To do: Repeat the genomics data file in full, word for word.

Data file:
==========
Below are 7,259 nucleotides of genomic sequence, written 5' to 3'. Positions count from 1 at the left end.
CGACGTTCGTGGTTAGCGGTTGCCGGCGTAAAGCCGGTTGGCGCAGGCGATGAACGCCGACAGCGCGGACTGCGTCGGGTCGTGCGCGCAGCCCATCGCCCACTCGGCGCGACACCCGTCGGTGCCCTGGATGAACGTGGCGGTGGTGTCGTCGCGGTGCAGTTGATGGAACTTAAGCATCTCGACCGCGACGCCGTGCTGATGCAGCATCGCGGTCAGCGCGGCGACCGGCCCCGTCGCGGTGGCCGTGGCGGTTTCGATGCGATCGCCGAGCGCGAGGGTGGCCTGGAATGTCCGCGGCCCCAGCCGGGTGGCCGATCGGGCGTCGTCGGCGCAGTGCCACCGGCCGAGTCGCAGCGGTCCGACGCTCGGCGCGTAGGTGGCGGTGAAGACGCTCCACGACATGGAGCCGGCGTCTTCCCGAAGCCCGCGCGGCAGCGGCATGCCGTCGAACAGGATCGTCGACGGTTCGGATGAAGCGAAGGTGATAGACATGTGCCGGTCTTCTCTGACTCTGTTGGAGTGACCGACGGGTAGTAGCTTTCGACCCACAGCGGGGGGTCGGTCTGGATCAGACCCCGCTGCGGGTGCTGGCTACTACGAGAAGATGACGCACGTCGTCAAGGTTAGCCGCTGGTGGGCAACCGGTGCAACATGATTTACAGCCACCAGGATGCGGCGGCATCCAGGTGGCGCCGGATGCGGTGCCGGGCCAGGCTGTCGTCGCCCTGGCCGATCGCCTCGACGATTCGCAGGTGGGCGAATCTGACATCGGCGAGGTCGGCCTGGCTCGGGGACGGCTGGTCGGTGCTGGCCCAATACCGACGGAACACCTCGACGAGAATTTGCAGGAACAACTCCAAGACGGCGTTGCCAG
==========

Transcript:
Below are 7,259 nucleotides of genomic sequence, written 5' to 3'. Positions count from 1 at the left end.
CGACGTTCGTGGTTAGCGGTTGCCGGCGTAAAGCCGGTTGGCGCAGGCGATGAACGCCGACAGCGCGGACTGCGTCGGGTCGTGCGCGCAGCCCATCGCCCACTCGGCGCGACACCCGTCGGTGCCCTGGATGAACGTGGCGGTGGTGTCGTCGCGGTGCAGTTGATGGAACTTAAGCATCTCGACCGCGACGCCGTGCTGATGCAGCATCGCGGTCAGCGCGGCGACCGGCCCCGTCGCGGTGGCCGTGGCGGTTTCGATGCGATCGCCGAGCGCGAGGGTGGCCTGGAATGTCCGCGGCCCCAGCCGGGTGGCCGATCGGGCGTCGTCGGCGCAGTGCCACCGGCCGAGTCGCAGCGGTCCGACGCTCGGCGCGTAGGTGGCGGTGAAGACGCTCCACGACATGGAGCCGGCGTCTTCCCGAAGCCCGCGCGGCAGCGGCATGCCGTCGAACAGGATCGTCGACGGTTCGGATGAAGCGAAGGTGATAGACATGTGCCGGTCTTCTCTGACTCTGTTGGAGTGACCGACGGGTAGTAGCTTTCGACCCACAGCGGGGGGTCGGTCTGGATCAGACCCCGCTGCGGGTGCTGGCTACTACGAGAAGATGACGCACGTCGTCAAGGTTAGCCGCTGGTGGGCAACCGGTGCAACATGATTTACAGCCACCAGGATGCGGCGGCATCCAGGTGGCGCCGGATGCGGTGCCGGGCCAGGCTGTCGTCGCCCTGGCCGATCGCCTCGACGATTCGCAGGTGGGCGAATCTGACATCGGCGAGGTCGGCCTGGCTCGGGGACGGCTGGTCGGTGCTGGCCCAATACCGACGGAACACCTCGACGAGAATTTGCAGGAACAACTCCAAGACGGCGTTGCCAG